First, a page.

There are more and more progressive and responsible businesses of all sizes who are changing the game in energy, clothing, technology, transport, healthcare and more. We can help them by supporting them when they ask for help to improve the rules, and making sure we buy from them when we can.
It turns out that a lot of our money goes – completely unintentionally – to businesses who do not share our values. We would not expect the brands we trust to support unsafe working conditions like Rana Plaza, and yet they do. More than half of us don’t want fracking, and yet 97% of us invest £1000 in it each year via our energy bills simply because we don’t know otherwise. If we have a way to declare our ethics, we can find businesses who share them, and can help us become more responsible customers.
Two-thirds of us actively want to help businesses create better products and solutions. We could use this platform to do just that, opening up new opportunities, speeding innovation, and collectively urging greater responsibility – and even getting a better deal in return.
7. Make it easy.
Finally, it needs to be effortless – a simple and easy part of every day life which feels rewarding and possibly even fun – perhaps a bit like the addicting enjoyment some people get from flicking through Tinder. An experience which lets you know you’re part of something bigger than yourself, and that together we can make choices which are better for all of us.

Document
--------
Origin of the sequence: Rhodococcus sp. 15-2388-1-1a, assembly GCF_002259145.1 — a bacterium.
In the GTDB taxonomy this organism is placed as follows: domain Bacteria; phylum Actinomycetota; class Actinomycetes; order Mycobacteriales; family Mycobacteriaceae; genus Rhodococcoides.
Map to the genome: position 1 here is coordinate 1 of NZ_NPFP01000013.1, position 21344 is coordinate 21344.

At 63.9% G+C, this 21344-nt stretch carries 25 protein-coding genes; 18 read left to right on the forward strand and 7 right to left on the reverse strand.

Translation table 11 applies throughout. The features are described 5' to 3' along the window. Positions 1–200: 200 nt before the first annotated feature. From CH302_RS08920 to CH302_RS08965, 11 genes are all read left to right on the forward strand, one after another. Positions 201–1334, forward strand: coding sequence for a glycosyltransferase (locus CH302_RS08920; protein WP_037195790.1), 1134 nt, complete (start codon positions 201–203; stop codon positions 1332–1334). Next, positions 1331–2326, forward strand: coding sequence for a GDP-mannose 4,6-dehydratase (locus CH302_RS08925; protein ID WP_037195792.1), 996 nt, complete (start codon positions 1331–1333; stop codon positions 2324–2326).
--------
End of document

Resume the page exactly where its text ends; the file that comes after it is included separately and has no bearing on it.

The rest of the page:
What’s next? Join the Heard.
If the thing we’ve been imagining existed, we’d be able to make our government vastly more efficient and representative, save money, spread better ideas faster, and re-engage everyone who finds politics a turn-off.
Well I’m pleased to say that it already exists.
It’s called Represent, and it’s open to everyone, in any country. We’re young and moving fast: growing at about 10% per week, with our average user engaging 62 times per month.
We’d love for you to join in – and spread the word to your friends (the website is https://represent.cc). We believe that with your help we can bring about a renaissance in democracy and business responsibility by making sure our voices are heard.
Oh PS, naturally we’re walking the talk: if you would like to answer questions that determine Represent’s future we’d love to know your thoughts.